I've mentioned before that so far, this adoption has been a lot smoother than our other adoptions, and I've been thinking about why that is. Sure, the kids are great (honestly, they are), but as you know from my other posts, they have their share of issues, just like my other kids (both bio & adopted) did/do. After much thought (and much coffee) I've come to the conclusion that the reason this adoption seems easier can be explained in three little letters: I.D.C.
Put away your shocked face. It's not the kids I don't care about, it's their behaviors. Let me put it this way. When you have six kids, sitting on the sidewalk next to your screaming toddler ceases to bother you. You just wait it out. They'll stop screaming eventually. I can't count the number of times I've had to carry Gabrielle out of a restaurant because she had a meltdown. And let me tell you, you haven't been stared at until you're a blonde Caucasian woman sitting outside of a Pizza Hut in Jinan next to a screaming and stomping Chinese girl.
We were a spectacle. Several times. Ten years ago, I would have been mortified. I would have stood on my head if it made her stop screaming. Now? I.D.C. Stare at me if you want. I.D.C. Trust me. I really don't care. Kids scream. Especially kids with traumatic backgrounds who are in the middle of a difficult transition.
As I mentioned in a prior post, Gabrielle screams herself to sleep every night. She also kicks and flails around like a crazy woman. To help her transition, I'm sleeping with her at night. (Too scary for a kid who's shared a bedroom with several other kids all her life to suddenly sleep in a big room all alone. See, I do care about the big stuff.) So every night, I tuck her in and she starts screaming. Loudly.
What do I do? I read her one story. She bats it away. I sing her one song. She screams louder.
Then I roll over, put in my earbuds and listen to a book on Audible until she falls asleep. I.D.C. If she needs to cry to deal with her fears/insecurities/anger that's fine. I.D.C.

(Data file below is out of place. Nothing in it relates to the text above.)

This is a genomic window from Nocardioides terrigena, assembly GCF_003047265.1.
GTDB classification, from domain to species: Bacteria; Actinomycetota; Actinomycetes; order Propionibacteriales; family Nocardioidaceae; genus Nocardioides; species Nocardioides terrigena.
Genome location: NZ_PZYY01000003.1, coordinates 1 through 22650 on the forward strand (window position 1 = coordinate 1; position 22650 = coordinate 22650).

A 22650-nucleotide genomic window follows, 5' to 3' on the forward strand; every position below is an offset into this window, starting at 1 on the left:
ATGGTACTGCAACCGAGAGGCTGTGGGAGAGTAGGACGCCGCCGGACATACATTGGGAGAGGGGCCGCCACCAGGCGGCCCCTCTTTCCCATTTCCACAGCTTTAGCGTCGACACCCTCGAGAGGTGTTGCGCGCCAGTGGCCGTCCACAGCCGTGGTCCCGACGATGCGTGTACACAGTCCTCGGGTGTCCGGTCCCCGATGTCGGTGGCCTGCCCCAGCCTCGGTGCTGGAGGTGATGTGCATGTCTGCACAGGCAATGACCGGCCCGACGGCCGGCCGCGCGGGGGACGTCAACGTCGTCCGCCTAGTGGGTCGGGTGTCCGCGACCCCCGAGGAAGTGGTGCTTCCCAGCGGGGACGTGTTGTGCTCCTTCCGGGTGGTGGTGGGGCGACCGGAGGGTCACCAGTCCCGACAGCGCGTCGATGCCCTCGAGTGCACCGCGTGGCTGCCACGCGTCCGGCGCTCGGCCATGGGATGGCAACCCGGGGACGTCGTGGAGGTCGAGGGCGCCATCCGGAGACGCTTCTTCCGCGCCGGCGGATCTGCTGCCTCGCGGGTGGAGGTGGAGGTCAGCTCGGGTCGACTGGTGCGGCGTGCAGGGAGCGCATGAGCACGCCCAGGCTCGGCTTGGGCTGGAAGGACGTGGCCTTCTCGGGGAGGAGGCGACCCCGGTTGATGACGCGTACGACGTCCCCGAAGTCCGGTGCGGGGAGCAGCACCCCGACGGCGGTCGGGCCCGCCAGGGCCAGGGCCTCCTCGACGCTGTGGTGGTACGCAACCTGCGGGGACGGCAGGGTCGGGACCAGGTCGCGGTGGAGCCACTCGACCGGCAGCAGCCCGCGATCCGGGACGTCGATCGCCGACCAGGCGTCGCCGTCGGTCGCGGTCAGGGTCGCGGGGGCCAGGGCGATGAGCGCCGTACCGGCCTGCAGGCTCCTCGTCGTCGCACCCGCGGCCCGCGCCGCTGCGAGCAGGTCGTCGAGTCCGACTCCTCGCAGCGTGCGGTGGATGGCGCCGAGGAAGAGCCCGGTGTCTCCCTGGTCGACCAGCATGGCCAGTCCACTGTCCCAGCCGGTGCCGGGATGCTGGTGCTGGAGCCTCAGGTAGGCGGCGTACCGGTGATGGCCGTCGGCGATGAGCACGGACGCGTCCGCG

And guess what? Last night, she went to sleep for the first time ever without screaming. And today at nap time? Same thing. She even sang along with me during my stirring rendition of "House at Pooh Corner". (Thank you Kenny Loggins.)
|Another picture of them sleeping because they're so darn cute!|
The beauty of I.D.C. is that it works with so many adoption related behaviors. You need to scream? I.D.C. You don't like me? I love you, but I.D.C. (BTW - your kid doesn't need you love you for you to love them. They'll get there, eventually. In the meantime -- I.D.C..) You're pouting because someone got a bigger bowl of soup? You guessed it, I.D.C. You're slurping your soup up and chewing with your mouth open? (Have to admit, this one is harder for me.) I.D.C. You'll learn manners sometime.
The thing is, integrating a new child into your family takes time. My kids come from hard backgrounds. They've never been taught how to behave in a family. But they'll learn. It will take time, but it will happen. I think the mistake I made when I was a new parent was thinking that everything had to be fixed right then. My children needed to love me madly from the start. They needed perfect manners. They needed to know they were safe. So I did my best to fix everything for them right then. If they cried, I tried to fix it. If they demanded something (rudely) right then, I got it. (Until fatigue caught up to me and they learned to wait.)
We've all faced hardships in our lives, and I'm willing to bet that you didn't conquer the hardest times in your life overnight. It took time. And that's where I.D.C. comes in. You see, when my kids cry or act out, I care that they are hurting, but I don't care that they are making a scene. Honestly, I really don't. The other four broke me of that. And strangely, it seems that by not giving them a reaction, it stops the behavior. Gabrielle's tantrums are getting a lot better. Jonathan doesn't sulk so much.
Adoption is born from trauma. Yes, it's a joyous event, but it's also a painful one. You gotta let the kids feel what they're going to feel. But, you don't have to let it bother you. You don't have to "fix" it. Just ride it out. It will get better (might get worse first, but that's another post.) Time will help you create the relationship with your children. Their behaviors won't be as extreme. They will learn to love you. But until then, remember: I.D.C.